My Aunt Pearl wasn't a gardener, but she gave me words to grow by. Whenever I lose myself in catalogs and plans for the garden, I think of one of her favorite maxims. "Make new friends but keep the old," Aunt Pearl would say; "one is silver, and the other, gold."
It works in the garden as well as life, and this season won't be any exception.
On the veggie front I'll go for the gold once again with Rosa Bianca eggplants and Brandywine tomatoes, and Chiogga beets and the baseball-bat-size Italian squash called cucuzza. As for favorite flowers, my good-as-gold musts include blue salvia and pastel hollyhocks.
My new flower friends will go hand in garden glove with the new landscaping in the backyard. We replaced the crumbling brick around the pool with bluestone, and built a terraced slope and walkway from the house. I'm counting on a couple of cold-hardy Japanese camellias to brighten a shady spot with their elegant blooms, and to screen a pool heater with their lustrous evergreen foliage.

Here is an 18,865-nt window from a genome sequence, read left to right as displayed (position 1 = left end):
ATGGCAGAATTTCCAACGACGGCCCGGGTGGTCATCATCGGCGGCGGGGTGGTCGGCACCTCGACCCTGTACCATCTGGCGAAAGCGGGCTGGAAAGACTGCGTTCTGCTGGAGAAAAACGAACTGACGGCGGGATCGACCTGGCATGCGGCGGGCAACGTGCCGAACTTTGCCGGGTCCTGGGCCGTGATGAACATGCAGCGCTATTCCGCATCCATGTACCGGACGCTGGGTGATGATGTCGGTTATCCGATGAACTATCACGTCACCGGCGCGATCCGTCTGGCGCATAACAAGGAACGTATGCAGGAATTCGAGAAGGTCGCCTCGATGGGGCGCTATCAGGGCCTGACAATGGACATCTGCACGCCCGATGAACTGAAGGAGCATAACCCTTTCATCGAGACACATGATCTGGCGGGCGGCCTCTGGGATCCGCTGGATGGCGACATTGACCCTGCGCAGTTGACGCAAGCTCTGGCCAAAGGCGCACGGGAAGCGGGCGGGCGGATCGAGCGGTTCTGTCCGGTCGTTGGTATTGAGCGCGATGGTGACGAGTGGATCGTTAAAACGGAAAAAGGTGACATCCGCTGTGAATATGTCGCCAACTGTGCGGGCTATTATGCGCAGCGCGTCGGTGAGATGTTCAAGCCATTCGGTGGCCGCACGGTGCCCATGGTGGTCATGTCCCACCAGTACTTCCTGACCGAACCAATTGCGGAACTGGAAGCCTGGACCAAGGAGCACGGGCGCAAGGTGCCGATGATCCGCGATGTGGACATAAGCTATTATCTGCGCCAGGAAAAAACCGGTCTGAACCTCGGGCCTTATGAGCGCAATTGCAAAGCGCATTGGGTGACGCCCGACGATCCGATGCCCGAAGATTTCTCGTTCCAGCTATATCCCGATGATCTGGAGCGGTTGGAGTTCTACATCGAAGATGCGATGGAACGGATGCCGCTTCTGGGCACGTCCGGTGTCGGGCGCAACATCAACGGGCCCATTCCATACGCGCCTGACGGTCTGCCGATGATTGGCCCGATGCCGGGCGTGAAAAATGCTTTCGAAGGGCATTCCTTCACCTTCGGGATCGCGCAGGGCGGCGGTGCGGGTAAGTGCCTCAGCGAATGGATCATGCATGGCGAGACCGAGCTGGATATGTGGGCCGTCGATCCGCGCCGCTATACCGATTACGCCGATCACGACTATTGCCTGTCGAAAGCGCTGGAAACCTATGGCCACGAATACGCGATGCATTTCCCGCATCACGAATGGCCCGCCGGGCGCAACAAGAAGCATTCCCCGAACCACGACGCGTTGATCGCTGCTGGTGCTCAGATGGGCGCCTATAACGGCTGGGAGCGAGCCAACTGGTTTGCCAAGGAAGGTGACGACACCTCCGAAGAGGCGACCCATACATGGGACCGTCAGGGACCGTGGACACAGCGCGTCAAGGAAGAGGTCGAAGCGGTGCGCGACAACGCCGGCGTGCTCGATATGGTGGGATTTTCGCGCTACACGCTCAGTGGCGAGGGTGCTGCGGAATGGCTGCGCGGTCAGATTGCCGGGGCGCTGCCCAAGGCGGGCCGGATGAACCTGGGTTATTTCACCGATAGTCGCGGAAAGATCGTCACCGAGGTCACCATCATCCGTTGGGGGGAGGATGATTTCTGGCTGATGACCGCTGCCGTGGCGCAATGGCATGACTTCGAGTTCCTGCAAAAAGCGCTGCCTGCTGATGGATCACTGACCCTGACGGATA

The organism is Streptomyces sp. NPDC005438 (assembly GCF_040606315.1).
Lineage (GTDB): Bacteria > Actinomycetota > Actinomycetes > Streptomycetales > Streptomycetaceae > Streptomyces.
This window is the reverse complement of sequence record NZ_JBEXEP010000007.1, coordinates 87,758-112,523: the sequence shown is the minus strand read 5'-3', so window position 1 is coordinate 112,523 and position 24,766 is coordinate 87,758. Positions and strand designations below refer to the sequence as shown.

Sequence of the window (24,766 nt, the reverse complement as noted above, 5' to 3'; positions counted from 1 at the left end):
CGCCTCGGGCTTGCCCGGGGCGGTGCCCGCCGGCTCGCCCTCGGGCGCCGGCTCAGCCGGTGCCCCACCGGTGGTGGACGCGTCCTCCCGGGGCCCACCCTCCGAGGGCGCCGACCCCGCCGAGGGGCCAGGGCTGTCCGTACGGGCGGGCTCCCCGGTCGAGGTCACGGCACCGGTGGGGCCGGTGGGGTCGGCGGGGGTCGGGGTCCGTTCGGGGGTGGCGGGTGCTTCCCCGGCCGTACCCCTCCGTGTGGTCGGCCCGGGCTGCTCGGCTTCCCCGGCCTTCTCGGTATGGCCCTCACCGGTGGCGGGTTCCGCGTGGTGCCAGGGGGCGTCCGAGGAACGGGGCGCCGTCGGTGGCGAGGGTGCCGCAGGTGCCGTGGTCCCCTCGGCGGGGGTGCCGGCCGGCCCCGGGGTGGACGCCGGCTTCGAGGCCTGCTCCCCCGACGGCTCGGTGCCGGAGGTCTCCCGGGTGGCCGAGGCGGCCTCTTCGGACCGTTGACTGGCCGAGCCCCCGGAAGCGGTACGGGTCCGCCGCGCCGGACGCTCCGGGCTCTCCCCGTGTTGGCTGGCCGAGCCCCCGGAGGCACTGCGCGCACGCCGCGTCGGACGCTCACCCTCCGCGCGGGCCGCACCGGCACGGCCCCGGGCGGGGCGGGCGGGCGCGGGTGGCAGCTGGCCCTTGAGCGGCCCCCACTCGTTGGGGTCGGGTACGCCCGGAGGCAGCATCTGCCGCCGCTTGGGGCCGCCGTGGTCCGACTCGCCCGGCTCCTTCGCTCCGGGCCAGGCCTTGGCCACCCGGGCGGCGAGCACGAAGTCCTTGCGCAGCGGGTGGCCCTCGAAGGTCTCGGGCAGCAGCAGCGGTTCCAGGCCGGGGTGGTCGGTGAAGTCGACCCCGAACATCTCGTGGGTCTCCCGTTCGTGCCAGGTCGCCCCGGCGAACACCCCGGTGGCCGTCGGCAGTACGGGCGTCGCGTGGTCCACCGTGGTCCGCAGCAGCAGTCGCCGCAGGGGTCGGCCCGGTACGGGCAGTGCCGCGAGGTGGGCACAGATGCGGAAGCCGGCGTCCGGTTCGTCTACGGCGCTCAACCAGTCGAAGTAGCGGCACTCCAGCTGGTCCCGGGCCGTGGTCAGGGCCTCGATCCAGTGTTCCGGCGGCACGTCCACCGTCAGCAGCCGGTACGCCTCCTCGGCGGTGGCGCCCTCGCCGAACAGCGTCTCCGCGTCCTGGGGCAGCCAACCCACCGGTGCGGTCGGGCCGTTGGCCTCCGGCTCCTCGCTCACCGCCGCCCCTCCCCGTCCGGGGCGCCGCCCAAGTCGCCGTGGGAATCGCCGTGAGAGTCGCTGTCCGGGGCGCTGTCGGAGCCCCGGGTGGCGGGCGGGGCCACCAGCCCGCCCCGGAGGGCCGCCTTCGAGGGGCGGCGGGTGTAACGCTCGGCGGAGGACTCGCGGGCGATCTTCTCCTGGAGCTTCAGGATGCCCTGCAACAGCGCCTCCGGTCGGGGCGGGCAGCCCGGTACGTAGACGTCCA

Here's the scoop on Camellia japonica:
- A northern or western exposure will shield it from winter's harsh morning sun and drying winds.
- Light shade and plenty of mulch will protect its shallow roots.
- Well-drained slightly acidic and enriched soil will keep it healthy and happy.
I'm also looking at tree peonies to anchor planting beds on either side of the walkway. These Chinese beauties like rich soil and dappled sunshine, but I'll have to wait till fall to plant them. Meanwhile I'll fill in with annuals.
Try something new
As for silver introductions among the veggies, I'll try crisp, juicy Poona Kheera cucumbers - disease-resistant Indian heirlooms that resemble potatoes when their light-green skin matures to russet brown. I'll plant seeds outdoors in June, when the soil should be warm enough for them to germinate.